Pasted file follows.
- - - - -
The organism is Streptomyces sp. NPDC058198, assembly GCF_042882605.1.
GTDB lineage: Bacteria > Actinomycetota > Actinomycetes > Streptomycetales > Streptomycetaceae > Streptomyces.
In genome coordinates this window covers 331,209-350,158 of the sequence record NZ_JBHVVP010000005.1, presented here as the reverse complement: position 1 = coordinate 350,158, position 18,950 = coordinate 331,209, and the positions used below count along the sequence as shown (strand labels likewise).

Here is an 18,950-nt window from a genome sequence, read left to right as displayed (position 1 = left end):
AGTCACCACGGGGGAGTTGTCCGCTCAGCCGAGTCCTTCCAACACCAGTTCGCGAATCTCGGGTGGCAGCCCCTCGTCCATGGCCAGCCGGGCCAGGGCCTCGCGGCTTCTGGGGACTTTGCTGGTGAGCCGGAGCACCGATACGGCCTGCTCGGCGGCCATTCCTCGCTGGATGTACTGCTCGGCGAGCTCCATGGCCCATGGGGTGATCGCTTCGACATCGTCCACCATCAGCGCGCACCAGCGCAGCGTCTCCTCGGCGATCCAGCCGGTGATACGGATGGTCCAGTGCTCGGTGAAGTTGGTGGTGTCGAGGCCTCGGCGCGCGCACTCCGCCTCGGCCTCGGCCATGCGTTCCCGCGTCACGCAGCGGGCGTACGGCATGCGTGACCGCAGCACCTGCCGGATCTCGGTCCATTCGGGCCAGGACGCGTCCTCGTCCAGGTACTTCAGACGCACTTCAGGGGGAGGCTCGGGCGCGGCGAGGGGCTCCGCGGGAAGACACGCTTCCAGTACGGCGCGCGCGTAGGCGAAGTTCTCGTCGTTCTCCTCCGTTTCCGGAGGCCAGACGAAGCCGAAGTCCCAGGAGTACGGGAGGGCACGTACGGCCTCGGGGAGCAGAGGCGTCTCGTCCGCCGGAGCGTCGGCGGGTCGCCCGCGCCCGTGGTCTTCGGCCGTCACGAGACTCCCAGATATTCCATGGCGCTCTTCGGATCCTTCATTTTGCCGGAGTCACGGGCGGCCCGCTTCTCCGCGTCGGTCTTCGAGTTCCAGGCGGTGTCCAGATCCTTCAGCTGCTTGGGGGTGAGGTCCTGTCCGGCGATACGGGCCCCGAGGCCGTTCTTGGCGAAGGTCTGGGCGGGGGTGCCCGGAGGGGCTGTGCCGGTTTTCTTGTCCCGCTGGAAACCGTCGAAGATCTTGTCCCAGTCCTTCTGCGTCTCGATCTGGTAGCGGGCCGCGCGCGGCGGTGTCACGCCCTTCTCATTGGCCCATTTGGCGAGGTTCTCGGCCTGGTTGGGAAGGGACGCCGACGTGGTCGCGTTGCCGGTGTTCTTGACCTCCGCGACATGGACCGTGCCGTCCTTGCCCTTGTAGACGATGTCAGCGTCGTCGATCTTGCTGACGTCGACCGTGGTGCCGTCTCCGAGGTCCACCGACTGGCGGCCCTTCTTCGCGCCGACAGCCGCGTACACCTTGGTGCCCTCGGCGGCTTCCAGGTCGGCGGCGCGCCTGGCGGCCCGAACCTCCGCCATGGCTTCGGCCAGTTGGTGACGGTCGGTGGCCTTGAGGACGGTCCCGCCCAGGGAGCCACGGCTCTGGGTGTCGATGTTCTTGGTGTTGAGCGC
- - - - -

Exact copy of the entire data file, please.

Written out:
The organism is Streptomyces sp. NPDC058198, assembly GCF_042882605.1.
GTDB lineage: Bacteria > Actinomycetota > Actinomycetes > Streptomycetales > Streptomycetaceae > Streptomyces.
In genome coordinates this window covers 331,209-350,158 of the sequence record NZ_JBHVVP010000005.1, presented here as the reverse complement: position 1 = coordinate 350,158, position 18,950 = coordinate 331,209, and the positions used below count along the sequence as shown (strand labels likewise).

Here is an 18,950-nt window from a genome sequence, read left to right as displayed (position 1 = left end):
AGTCACCACGGGGGAGTTGTCCGCTCAGCCGAGTCCTTCCAACACCAGTTCGCGAATCTCGGGTGGCAGCCCCTCGTCCATGGCCAGCCGGGCCAGGGCCTCGCGGCTTCTGGGGACTTTGCTGGTGAGCCGGAGCACCGATACGGCCTGCTCGGCGGCCATTCCTCGCTGGATGTACTGCTCGGCGAGCTCCATGGCCCATGGGGTGATCGCTTCGACATCGTCCACCATCAGCGCGCACCAGCGCAGCGTCTCCTCGGCGATCCAGCCGGTGATACGGATGGTCCAGTGCTCGGTGAAGTTGGTGGTGTCGAGGCCTCGGCGCGCGCACTCCGCCTCGGCCTCGGCCATGCGTTCCCGCGTCACGCAGCGGGCGTACGGCATGCGTGACCGCAGCACCTGCCGGATCTCGGTCCATTCGGGCCAGGACGCGTCCTCGTCCAGGTACTTCAGACGCACTTCAGGGGGAGGCTCGGGCGCGGCGAGGGGCTCCGCGGGAAGACACGCTTCCAGTACGGCGCGCGCGTAGGCGAAGTTCTCGTCGTTCTCCTCCGTTTCCGGAGGCCAGACGAAGCCGAAGTCCCAGGAGTACGGGAGGGCACGTACGGCCTCGGGGAGCAGAGGCGTCTCGTCCGCCGGAGCGTCGGCGGGTCGCCCGCGCCCGTGGTCTTCGGCCGTCACGAGACTCCCAGATATTCCATGGCGCTCTTCGGATCCTTCATTTTGCCGGAGTCACGGGCGGCCCGCTTCTCCGCGTCGGTCTTCGAGTTCCAGGCGGTGTCCAGATCCTTCAGCTGCTTGGGGGTGAGGTCCTGTCCGGCGATACGGGCCCCGAGGCCGTTCTTGGCGAAGGTCTGGGCGGGGGTGCCCGGAGGGGCTGTGCCGGTTTTCTTGTCCCGCTGGAAACCGTCGAAGATCTTGTCCCAGTCCTTCTGCGTCTCGATCTGGTAGCGGGCCGCGCGCGGCGGTGTCACGCCCTTCTCATTGGCCCATTTGGCGAGGTTCTCGGCCTGGTTGGGAAGGGACGCCGACGTGGTCGCGTTGCCGGTGTTCTTGACCTCCGCGACATGGACCGTGCCGTCCTTGCCCTTGTAGACGATGTCAGCGTCGTCGATCTTGCTGACGTCGACCGTGGTGCCGTCTCCGAGGTCCACCGACTGGCGGCCCTTCTTCGCGCCGACAGCCGCGTACACCTTGGTGCCCTCGGCGGCTTCCAGGTCGGCGGCGCGCCTGGCGGCCCGAACCTCCGCCATGGCTTCGGCCAGTTGGTGACGGTCGGTGGCCTTGAGGACGGTCCCGCCCAGGGAGCCACGGCTCTGGGTGTCGATGTTCTTGGTGTTGAGCGC